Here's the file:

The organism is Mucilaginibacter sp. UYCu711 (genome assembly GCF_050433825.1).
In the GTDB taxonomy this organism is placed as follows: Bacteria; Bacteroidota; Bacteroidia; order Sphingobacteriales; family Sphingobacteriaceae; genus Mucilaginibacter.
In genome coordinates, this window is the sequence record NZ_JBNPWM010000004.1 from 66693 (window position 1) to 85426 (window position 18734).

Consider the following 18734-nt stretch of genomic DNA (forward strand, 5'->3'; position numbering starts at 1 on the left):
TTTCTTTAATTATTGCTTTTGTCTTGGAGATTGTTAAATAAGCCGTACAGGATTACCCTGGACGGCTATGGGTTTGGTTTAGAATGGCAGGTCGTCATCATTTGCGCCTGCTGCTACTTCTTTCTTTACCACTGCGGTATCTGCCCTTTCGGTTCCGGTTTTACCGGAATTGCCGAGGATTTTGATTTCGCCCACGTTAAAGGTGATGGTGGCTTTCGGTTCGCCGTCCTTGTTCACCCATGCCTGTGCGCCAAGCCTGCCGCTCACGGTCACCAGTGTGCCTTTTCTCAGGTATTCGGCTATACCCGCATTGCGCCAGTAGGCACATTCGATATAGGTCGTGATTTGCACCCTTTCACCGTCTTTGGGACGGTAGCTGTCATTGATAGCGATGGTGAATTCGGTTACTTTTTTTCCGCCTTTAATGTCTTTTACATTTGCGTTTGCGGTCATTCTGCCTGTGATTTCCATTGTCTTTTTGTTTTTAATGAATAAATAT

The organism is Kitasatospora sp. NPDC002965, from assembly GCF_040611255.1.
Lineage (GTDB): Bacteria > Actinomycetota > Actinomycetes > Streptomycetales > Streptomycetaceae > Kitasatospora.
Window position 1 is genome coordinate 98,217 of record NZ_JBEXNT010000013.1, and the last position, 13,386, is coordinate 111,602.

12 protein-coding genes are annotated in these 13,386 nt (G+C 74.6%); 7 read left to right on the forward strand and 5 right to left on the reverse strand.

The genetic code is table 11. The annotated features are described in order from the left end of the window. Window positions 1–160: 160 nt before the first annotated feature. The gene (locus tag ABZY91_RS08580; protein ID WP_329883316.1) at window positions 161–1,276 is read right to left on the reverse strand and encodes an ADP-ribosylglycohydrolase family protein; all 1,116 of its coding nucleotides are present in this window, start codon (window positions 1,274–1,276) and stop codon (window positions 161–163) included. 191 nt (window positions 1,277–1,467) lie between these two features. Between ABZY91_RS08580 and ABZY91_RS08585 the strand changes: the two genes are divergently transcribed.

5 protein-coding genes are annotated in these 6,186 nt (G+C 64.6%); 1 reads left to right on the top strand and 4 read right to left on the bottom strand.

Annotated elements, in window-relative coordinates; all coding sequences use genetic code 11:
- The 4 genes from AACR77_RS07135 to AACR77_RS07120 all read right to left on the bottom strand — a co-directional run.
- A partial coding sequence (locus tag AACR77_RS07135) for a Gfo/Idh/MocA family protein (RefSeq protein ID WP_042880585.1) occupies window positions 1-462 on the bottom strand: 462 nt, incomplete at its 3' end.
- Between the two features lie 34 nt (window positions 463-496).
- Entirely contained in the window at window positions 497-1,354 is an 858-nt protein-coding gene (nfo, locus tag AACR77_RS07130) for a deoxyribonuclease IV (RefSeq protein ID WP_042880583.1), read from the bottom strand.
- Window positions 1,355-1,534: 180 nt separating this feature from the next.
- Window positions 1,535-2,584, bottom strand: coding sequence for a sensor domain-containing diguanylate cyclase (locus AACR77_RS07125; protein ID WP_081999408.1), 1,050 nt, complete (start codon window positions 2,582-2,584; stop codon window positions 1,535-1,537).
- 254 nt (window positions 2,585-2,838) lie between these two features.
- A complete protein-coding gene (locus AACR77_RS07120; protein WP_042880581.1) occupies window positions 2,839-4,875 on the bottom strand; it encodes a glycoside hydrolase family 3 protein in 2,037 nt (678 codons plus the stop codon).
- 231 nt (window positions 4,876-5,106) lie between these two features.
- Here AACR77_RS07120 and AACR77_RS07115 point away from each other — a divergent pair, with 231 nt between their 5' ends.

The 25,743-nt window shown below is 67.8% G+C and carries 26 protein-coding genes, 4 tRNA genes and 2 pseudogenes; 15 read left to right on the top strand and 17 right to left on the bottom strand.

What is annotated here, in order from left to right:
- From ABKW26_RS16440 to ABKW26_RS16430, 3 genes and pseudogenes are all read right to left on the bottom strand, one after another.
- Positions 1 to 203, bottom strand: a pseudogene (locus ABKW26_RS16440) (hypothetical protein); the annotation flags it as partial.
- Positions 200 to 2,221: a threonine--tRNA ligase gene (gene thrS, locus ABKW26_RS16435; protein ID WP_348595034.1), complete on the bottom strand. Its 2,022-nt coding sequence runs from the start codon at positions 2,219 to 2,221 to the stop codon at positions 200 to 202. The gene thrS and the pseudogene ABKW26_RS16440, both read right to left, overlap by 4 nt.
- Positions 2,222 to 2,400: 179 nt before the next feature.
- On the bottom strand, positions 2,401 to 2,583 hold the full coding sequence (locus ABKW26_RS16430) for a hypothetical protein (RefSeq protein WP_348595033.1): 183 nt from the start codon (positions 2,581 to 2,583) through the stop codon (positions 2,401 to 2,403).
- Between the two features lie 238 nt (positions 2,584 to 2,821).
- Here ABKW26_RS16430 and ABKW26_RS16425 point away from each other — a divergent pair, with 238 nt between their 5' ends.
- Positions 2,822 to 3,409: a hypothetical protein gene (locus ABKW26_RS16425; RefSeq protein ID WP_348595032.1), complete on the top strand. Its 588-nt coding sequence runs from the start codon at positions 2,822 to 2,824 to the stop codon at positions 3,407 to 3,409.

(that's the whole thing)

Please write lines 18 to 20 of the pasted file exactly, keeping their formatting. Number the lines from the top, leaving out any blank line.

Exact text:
- Window positions 1,535-2,584, bottom strand: coding sequence for a sensor domain-containing diguanylate cyclase (locus AACR77_RS07125; protein ID WP_081999408.1), 1,050 nt, complete (start codon window positions 2,582-2,584; stop codon window positions 1,535-1,537).
- 254 nt (window positions 2,585-2,838) lie between these two features.
- A complete protein-coding gene (locus AACR77_RS07120; protein WP_042880581.1) occupies window positions 2,839-4,875 on the bottom strand; it encodes a glycoside hydrolase family 3 protein in 2,037 nt (678 codons plus the stop codon).